The Chronicle asked the officials from ECSO Friday if the case had been closed yet. According to Evans, it has not. In fact, Emanuel County Sheriff’s Office is hopeful to identify any outstanding defendants as well as additional stolen property that has yet to be claimed. (For this reason, a spread of photos of property at the Buckeye Road residence is printed on page 12.)

In turn, Brewer, Evans, and Robertson hope this case will bring others to a close.

So far, they estimate the recovered items are worth upward of $70,000. That dollar amount should continue to increase as officials work through the remainder of the items.

Brewer and his staff are pleased with the results of the bust and hope members of the public take away a few key points that may help prevent them from becoming victims of stolen property crime.

The three agree on these tips:

• Write down serial numbers and other pertinent information that will help identify your property in the event it is stolen. This will help expedite the return process if the time comes.

• Put up surveillance cameras—and make sure the placement of these devices is optimal.

• Finally, know that it can—unfortunately—happen to you, and it’s best to take preventative measures now.

When asked for comment about the most gratifying part of this bust, Sheriff Brewer, Evans, and Robertson went on to say that while no crime is more or less important than another, recovering stolen property and returning it to the rightful owner is especially meaningful. Although the sheriff’s office has yet to return all of the property found, the owners who have been contacted and issued property back have been pleased. Many of the victims felt they would never see their belongings again, the sheriff’s office representatives said.

Lastly, the three officials want to use this bust as an educational moment. The public, they say, should be aware that Emanuel County Sheriff’s Office is always working on cases, including crimes like this. Sometimes, however, the process which the sheriff’s office has to follow in proving these crimes takes time—which can be understandably frustrating for complainants. Their best advice for complainants is to file the necessary reports quickly and have patience moving forward.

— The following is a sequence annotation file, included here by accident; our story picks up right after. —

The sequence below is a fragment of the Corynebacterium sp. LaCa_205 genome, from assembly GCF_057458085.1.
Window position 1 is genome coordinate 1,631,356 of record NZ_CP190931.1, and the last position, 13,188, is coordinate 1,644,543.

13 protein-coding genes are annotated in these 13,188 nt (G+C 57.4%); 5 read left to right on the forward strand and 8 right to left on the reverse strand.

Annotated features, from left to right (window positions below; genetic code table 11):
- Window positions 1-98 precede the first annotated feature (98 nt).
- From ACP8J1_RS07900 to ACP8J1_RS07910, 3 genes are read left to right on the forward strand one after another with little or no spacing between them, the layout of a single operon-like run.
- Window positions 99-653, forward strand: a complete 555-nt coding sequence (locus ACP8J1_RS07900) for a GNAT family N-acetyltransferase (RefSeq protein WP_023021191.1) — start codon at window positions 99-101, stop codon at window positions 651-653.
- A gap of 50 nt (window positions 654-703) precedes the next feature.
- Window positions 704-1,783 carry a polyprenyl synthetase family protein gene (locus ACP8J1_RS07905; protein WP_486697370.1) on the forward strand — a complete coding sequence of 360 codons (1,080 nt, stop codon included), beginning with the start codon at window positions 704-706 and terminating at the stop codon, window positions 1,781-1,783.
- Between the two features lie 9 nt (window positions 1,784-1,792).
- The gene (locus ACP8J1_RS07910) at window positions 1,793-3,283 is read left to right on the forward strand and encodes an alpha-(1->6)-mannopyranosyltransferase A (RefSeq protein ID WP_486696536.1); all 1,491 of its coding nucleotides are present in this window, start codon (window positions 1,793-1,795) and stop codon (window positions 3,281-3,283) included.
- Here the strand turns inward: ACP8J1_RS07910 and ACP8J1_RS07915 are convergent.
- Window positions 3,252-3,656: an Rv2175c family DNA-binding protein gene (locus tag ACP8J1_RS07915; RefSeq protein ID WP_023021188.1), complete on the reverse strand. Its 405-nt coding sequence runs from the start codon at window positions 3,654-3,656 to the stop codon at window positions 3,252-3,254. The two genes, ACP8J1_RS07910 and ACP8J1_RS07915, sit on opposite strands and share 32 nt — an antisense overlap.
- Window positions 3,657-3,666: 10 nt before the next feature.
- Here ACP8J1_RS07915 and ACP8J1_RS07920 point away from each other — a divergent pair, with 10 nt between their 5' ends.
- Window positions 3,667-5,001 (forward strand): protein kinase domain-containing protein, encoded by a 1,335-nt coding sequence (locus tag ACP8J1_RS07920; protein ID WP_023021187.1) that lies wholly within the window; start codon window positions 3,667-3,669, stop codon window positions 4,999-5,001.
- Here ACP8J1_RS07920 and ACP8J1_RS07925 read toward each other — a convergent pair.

Kelley, O’Conner, and Jenkins all remain in jail today. Some of the charges are multi-jurisdictional, meaning other agencies have holds on them as well so once released from Emanuel County, they will be taken back into custody again.


The gallery below includes photographs of the recovered property. Note, however, more photos of recovered property are posted to Emanuel County Sheriff’s Office’s Facebook page as the photos included seven pages over are what could be fit into this week’s edition. The public is encouraged to look through ECSO’s five posts on social media if you believe your property may be involved. Instructions about how to contact the sheriff’s office about identifying property as yours is included below.



If you recognize any of these pieces of property, the sheriff’s office wants to hear from you. They can be reached at 478-237-7526. For all photos on record, visit Emanuel County Sheriff’s Office on Facebook; there are five different posts for the public to browse. Should you be the rightful owner of any of these items photographed, you must be able to correctly identify or prove ownership of the property before it is released.